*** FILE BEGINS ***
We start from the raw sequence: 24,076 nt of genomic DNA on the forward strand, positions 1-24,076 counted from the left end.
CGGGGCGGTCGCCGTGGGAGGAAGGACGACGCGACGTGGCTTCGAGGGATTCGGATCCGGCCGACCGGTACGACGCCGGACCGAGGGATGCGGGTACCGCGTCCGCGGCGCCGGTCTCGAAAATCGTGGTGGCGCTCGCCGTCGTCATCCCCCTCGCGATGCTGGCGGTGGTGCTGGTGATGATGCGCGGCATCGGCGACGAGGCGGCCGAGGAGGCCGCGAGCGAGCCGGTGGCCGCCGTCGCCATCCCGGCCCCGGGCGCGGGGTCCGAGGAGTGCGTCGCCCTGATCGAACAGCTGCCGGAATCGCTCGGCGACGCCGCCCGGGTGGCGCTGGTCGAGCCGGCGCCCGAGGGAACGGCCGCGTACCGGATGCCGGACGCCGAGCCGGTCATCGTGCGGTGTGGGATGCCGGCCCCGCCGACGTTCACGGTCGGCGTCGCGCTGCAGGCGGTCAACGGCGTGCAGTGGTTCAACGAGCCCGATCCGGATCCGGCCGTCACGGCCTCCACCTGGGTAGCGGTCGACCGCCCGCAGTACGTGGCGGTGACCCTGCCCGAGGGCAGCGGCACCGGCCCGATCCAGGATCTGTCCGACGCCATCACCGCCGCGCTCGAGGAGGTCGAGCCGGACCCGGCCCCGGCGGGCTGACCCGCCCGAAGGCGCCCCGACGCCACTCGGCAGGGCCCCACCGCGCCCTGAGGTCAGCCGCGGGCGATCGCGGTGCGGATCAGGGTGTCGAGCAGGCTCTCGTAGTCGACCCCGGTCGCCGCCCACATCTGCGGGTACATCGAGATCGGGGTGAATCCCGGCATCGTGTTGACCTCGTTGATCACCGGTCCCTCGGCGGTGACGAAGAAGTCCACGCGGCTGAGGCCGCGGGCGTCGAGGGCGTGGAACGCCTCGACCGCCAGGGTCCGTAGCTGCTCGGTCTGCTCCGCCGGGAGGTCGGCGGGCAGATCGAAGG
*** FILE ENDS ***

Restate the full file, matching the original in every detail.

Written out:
We start from the raw sequence: 24,076 nt of genomic DNA on the forward strand, positions 1-24,076 counted from the left end.
CGGGGCGGTCGCCGTGGGAGGAAGGACGACGCGACGTGGCTTCGAGGGATTCGGATCCGGCCGACCGGTACGACGCCGGACCGAGGGATGCGGGTACCGCGTCCGCGGCGCCGGTCTCGAAAATCGTGGTGGCGCTCGCCGTCGTCATCCCCCTCGCGATGCTGGCGGTGGTGCTGGTGATGATGCGCGGCATCGGCGACGAGGCGGCCGAGGAGGCCGCGAGCGAGCCGGTGGCCGCCGTCGCCATCCCGGCCCCGGGCGCGGGGTCCGAGGAGTGCGTCGCCCTGATCGAACAGCTGCCGGAATCGCTCGGCGACGCCGCCCGGGTGGCGCTGGTCGAGCCGGCGCCCGAGGGAACGGCCGCGTACCGGATGCCGGACGCCGAGCCGGTCATCGTGCGGTGTGGGATGCCGGCCCCGCCGACGTTCACGGTCGGCGTCGCGCTGCAGGCGGTCAACGGCGTGCAGTGGTTCAACGAGCCCGATCCGGATCCGGCCGTCACGGCCTCCACCTGGGTAGCGGTCGACCGCCCGCAGTACGTGGCGGTGACCCTGCCCGAGGGCAGCGGCACCGGCCCGATCCAGGATCTGTCCGACGCCATCACCGCCGCGCTCGAGGAGGTCGAGCCGGACCCGGCCCCGGCGGGCTGACCCGCCCGAAGGCGCCCCGACGCCACTCGGCAGGGCCCCACCGCGCCCTGAGGTCAGCCGCGGGCGATCGCGGTGCGGATCAGGGTGTCGAGCAGGCTCTCGTAGTCGACCCCGGTCGCCGCCCACATCTGCGGGTACATCGAGATCGGGGTGAATCCCGGCATCGTGTTGACCTCGTTGATCACCGGTCCCTCGGCGGTGACGAAGAAGTCCACGCGGCTGAGGCCGCGGGCGTCGAGGGCGTGGAACGCCTCGACCGCCAGGGTCCGTAGCTGCTCGGTCTGCTCCGCCGGGAGGTCGGCGGGCAGATCGAAGG